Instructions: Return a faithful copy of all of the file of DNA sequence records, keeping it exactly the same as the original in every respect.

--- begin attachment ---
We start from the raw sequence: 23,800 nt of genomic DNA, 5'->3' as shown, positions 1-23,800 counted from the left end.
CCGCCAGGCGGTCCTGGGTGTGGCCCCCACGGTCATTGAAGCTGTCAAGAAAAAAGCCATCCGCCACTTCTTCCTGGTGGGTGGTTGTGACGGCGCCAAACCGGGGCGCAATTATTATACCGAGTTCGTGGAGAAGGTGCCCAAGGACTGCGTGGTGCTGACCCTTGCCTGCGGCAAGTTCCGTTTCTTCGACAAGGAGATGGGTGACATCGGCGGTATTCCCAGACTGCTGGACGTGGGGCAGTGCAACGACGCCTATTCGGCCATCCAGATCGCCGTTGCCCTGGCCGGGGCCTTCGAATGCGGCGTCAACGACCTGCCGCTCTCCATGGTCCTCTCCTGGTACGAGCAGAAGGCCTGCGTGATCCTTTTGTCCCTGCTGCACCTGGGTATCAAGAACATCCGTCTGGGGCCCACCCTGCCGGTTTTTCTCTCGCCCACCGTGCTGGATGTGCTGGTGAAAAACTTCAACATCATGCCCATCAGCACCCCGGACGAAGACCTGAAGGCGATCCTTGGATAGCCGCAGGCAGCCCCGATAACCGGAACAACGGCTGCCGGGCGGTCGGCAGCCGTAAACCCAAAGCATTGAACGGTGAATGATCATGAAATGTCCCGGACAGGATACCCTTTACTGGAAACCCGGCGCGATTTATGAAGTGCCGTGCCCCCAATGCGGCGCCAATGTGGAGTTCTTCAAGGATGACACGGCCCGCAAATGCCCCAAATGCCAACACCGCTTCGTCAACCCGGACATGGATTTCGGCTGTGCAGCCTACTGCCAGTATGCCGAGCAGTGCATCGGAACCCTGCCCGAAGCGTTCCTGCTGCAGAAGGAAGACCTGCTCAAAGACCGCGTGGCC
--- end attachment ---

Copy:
We start from the raw sequence: 23,800 nt of genomic DNA, 5'->3' as shown, positions 1-23,800 counted from the left end.
CCGCCAGGCGGTCCTGGGTGTGGCCCCCACGGTCATTGAAGCTGTCAAGAAAAAAGCCATCCGCCACTTCTTCCTGGTGGGTGGTTGTGACGGCGCCAAACCGGGGCGCAATTATTATACCGAGTTCGTGGAGAAGGTGCCCAAGGACTGCGTGGTGCTGACCCTTGCCTGCGGCAAGTTCCGTTTCTTCGACAAGGAGATGGGTGACATCGGCGGTATTCCCAGACTGCTGGACGTGGGGCAGTGCAACGACGCCTATTCGGCCATCCAGATCGCCGTTGCCCTGGCCGGGGCCTTCGAATGCGGCGTCAACGACCTGCCGCTCTCCATGGTCCTCTCCTGGTACGAGCAGAAGGCCTGCGTGATCCTTTTGTCCCTGCTGCACCTGGGTATCAAGAACATCCGTCTGGGGCCCACCCTGCCGGTTTTTCTCTCGCCCACCGTGCTGGATGTGCTGGTGAAAAACTTCAACATCATGCCCATCAGCACCCCGGACGAAGACCTGAAGGCGATCCTTGGATAGCCGCAGGCAGCCCCGATAACCGGAACAACGGCTGCCGGGCGGTCGGCAGCCGTAAACCCAAAGCATTGAACGGTGAATGATCATGAAATGTCCCGGACAGGATACCCTTTACTGGAAACCCGGCGCGATTTATGAAGTGCCGTGCCCCCAATGCGGCGCCAATGTGGAGTTCTTCAAGGATGACACGGCCCGCAAATGCCCCAAATGCCAACACCGCTTCGTCAACCCGGACATGGATTTCGGCTGTGCAGCCTACTGCCAGTATGCCGAGCAGTGCATCGGAACCCTGCCCGAAGCGTTCCTGCTGCAGAAGGAAGACCTGCTCAAAGACCGCGTGGCC